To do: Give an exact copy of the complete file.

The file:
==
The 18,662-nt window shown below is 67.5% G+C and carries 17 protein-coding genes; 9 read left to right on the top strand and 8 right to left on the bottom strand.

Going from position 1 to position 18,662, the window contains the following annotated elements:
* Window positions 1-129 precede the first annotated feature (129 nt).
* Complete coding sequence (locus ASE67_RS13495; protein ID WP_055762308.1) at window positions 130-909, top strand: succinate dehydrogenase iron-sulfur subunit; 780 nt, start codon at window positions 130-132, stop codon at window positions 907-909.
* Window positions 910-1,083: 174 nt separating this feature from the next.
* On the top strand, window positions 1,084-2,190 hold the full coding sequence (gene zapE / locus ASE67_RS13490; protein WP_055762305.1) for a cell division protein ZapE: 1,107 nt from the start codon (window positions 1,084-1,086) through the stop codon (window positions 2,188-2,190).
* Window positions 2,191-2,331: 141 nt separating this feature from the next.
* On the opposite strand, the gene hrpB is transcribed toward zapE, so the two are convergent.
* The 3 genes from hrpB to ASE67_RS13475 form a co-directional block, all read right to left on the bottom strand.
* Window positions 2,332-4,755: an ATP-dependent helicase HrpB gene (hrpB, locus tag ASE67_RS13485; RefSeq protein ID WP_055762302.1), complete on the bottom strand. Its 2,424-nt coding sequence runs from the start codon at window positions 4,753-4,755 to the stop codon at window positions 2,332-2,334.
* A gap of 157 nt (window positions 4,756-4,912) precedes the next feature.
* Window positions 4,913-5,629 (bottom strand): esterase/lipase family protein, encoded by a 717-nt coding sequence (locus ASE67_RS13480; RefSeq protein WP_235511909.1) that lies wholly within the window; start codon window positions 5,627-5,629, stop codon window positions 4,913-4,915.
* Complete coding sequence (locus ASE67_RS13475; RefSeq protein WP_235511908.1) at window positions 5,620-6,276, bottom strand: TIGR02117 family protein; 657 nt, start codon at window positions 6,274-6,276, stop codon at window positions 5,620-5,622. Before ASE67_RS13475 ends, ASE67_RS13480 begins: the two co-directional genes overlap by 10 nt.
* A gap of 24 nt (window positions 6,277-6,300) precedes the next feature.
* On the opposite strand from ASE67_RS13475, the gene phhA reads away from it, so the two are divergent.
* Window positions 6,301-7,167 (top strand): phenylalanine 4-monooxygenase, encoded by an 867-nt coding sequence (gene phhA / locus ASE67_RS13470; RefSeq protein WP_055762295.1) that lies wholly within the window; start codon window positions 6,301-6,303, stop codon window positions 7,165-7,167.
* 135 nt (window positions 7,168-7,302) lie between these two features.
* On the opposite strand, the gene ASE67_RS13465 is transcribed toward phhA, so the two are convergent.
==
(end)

The 18,662-nt window shown below is 67.5% G+C and carries 17 protein-coding genes; 9 read left to right on the top strand and 8 right to left on the bottom strand.

Going from position 1 to position 18,662, the window contains the following annotated elements:
* Window positions 1-129 precede the first annotated feature (129 nt).
* Complete coding sequence (locus ASE67_RS13495; protein ID WP_055762308.1) at window positions 130-909, top strand: succinate dehydrogenase iron-sulfur subunit; 780 nt, start codon at window positions 130-132, stop codon at window positions 907-909.
* Window positions 910-1,083: 174 nt separating this feature from the next.
* On the top strand, window positions 1,084-2,190 hold the full coding sequence (gene zapE / locus ASE67_RS13490; protein WP_055762305.1) for a cell division protein ZapE: 1,107 nt from the start codon (window positions 1,084-1,086) through the stop codon (window positions 2,188-2,190).
* Window positions 2,191-2,331: 141 nt separating this feature from the next.
* On the opposite strand, the gene hrpB is transcribed toward zapE, so the two are convergent.
* The 3 genes from hrpB to ASE67_RS13475 form a co-directional block, all read right to left on the bottom strand.
* Window positions 2,332-4,755: an ATP-dependent helicase HrpB gene (hrpB, locus tag ASE67_RS13485; RefSeq protein ID WP_055762302.1), complete on the bottom strand. Its 2,424-nt coding sequence runs from the start codon at window positions 4,753-4,755 to the stop codon at window positions 2,332-2,334.
* A gap of 157 nt (window positions 4,756-4,912) precedes the next feature.
* Window positions 4,913-5,629 (bottom strand): esterase/lipase family protein, encoded by a 717-nt coding sequence (locus ASE67_RS13480; RefSeq protein WP_235511909.1) that lies wholly within the window; start codon window positions 5,627-5,629, stop codon window positions 4,913-4,915.
* Complete coding sequence (locus ASE67_RS13475; RefSeq protein WP_235511908.1) at window positions 5,620-6,276, bottom strand: TIGR02117 family protein; 657 nt, start codon at window positions 6,274-6,276, stop codon at window positions 5,620-5,622. Before ASE67_RS13475 ends, ASE67_RS13480 begins: the two co-directional genes overlap by 10 nt.
* A gap of 24 nt (window positions 6,277-6,300) precedes the next feature.
* On the opposite strand from ASE67_RS13475, the gene phhA reads away from it, so the two are divergent.
* Window positions 6,301-7,167 (top strand): phenylalanine 4-monooxygenase, encoded by an 867-nt coding sequence (gene phhA / locus ASE67_RS13470; RefSeq protein WP_055762295.1) that lies wholly within the window; start codon window positions 6,301-6,303, stop codon window positions 7,165-7,167.
* 135 nt (window positions 7,168-7,302) lie between these two features.
* On the opposite strand, the gene ASE67_RS13465 is transcribed toward phhA, so the two are convergent.